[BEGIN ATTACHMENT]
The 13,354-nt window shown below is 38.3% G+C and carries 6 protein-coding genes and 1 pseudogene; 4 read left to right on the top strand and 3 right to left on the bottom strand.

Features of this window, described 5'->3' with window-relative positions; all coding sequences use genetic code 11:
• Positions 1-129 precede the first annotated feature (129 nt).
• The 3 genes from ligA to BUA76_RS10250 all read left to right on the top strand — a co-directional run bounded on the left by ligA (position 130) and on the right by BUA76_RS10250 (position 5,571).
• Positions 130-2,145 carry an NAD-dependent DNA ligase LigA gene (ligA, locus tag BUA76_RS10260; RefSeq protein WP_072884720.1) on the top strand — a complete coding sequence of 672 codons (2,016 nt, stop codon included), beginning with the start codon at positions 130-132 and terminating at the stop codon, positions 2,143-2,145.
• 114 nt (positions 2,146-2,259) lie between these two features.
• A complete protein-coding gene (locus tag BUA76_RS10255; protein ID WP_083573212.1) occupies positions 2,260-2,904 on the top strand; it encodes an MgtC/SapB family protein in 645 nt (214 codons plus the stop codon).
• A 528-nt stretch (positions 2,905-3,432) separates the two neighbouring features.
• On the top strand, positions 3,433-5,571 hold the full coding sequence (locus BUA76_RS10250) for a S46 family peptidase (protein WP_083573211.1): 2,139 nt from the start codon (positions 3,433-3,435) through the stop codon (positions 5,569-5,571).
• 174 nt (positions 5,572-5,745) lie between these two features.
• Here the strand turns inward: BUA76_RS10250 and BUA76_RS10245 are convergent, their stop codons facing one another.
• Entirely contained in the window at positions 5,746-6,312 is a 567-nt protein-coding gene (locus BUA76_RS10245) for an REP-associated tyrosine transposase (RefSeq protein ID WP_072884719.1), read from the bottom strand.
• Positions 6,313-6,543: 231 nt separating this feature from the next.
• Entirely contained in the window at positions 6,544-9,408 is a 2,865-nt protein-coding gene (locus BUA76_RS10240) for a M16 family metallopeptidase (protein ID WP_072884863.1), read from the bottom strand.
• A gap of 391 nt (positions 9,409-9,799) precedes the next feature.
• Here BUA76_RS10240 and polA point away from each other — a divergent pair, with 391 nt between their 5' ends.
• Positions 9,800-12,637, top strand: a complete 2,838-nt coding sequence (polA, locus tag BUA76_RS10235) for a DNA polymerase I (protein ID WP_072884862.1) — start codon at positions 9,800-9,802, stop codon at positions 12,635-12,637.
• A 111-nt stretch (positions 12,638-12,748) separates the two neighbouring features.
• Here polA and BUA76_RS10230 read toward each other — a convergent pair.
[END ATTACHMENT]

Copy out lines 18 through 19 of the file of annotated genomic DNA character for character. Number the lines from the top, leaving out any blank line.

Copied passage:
• A 111-nt stretch (positions 12,638-12,748) separates the two neighbouring features.
• Here polA and BUA76_RS10230 read toward each other — a convergent pair.